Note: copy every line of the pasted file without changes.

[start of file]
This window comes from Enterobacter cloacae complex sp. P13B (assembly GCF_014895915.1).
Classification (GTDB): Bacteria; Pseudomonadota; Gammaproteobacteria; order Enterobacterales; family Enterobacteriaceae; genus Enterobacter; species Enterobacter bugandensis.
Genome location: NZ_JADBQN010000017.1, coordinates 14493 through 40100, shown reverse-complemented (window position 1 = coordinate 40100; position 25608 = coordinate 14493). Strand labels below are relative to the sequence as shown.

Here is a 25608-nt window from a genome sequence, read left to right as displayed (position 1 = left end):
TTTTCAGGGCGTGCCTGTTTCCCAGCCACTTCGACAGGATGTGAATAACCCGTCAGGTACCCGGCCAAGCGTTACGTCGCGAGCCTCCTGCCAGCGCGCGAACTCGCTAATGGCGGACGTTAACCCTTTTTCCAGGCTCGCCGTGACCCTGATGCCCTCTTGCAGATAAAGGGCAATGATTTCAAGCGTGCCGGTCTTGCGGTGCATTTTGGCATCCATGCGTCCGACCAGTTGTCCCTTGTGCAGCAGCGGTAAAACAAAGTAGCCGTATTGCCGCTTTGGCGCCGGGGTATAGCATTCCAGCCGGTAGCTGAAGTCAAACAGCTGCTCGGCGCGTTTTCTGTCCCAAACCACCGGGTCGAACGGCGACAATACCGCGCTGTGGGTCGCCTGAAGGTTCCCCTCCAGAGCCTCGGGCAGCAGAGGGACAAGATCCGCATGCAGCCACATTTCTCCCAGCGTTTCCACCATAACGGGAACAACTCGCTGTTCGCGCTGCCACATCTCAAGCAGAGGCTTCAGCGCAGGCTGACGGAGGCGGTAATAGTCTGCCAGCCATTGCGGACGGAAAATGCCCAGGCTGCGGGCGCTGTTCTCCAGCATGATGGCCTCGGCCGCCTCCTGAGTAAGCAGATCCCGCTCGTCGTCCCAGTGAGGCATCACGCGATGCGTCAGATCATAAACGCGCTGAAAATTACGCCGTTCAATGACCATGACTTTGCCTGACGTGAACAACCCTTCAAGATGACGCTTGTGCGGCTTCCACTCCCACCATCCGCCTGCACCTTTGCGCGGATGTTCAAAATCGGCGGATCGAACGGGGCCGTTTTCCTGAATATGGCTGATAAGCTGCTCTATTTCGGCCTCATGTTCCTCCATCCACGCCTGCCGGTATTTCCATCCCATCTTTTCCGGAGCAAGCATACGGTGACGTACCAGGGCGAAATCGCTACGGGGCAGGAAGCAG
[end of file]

This window comes from Enterobacter cloacae complex sp. P13B (assembly GCF_014895915.1).
Classification (GTDB): Bacteria; Pseudomonadota; Gammaproteobacteria; order Enterobacterales; family Enterobacteriaceae; genus Enterobacter; species Enterobacter bugandensis.
Genome location: NZ_JADBQN010000017.1, coordinates 14493 through 40100, shown reverse-complemented (window position 1 = coordinate 40100; position 25608 = coordinate 14493). Strand labels below are relative to the sequence as shown.

Here is a 25608-nt window from a genome sequence, read left to right as displayed (position 1 = left end):
TTTTCAGGGCGTGCCTGTTTCCCAGCCACTTCGACAGGATGTGAATAACCCGTCAGGTACCCGGCCAAGCGTTACGTCGCGAGCCTCCTGCCAGCGCGCGAACTCGCTAATGGCGGACGTTAACCCTTTTTCCAGGCTCGCCGTGACCCTGATGCCCTCTTGCAGATAAAGGGCAATGATTTCAAGCGTGCCGGTCTTGCGGTGCATTTTGGCATCCATGCGTCCGACCAGTTGTCCCTTGTGCAGCAGCGGTAAAACAAAGTAGCCGTATTGCCGCTTTGGCGCCGGGGTATAGCATTCCAGCCGGTAGCTGAAGTCAAACAGCTGCTCGGCGCGTTTTCTGTCCCAAACCACCGGGTCGAACGGCGACAATACCGCGCTGTGGGTCGCCTGAAGGTTCCCCTCCAGAGCCTCGGGCAGCAGAGGGACAAGATCCGCATGCAGCCACATTTCTCCCAGCGTTTCCACCATAACGGGAACAACTCGCTGTTCGCGCTGCCACATCTCAAGCAGAGGCTTCAGCGCAGGCTGACGGAGGCGGTAATAGTCTGCCAGCCATTGCGGACGGAAAATGCCCAGGCTGCGGGCGCTGTTCTCCAGCATGATGGCCTCGGCCGCCTCCTGAGTAAGCAGATCCCGCTCGTCGTCCCAGTGAGGCATCACGCGATGCGTCAGATCATAAACGCGCTGAAAATTACGCCGTTCAATGACCATGACTTTGCCTGACGTGAACAACCCTTCAAGATGACGCTTGTGCGGCTTCCACTCCCACCATCCGCCTGCACCTTTGCGCGGATGTTCAAAATCGGCGGATCGAACGGGGCCGTTTTCCTGAATATGGCTGATAAGCTGCTCTATTTCGGCCTCATGTTCCTCCATCCACGCCTGCCGGTATTTCCATCCCATCTTTTCCGGAGCAAGCATACGGTGACGTACCAGGGCGAAATCGCTACGGGGCAGGAAGCAG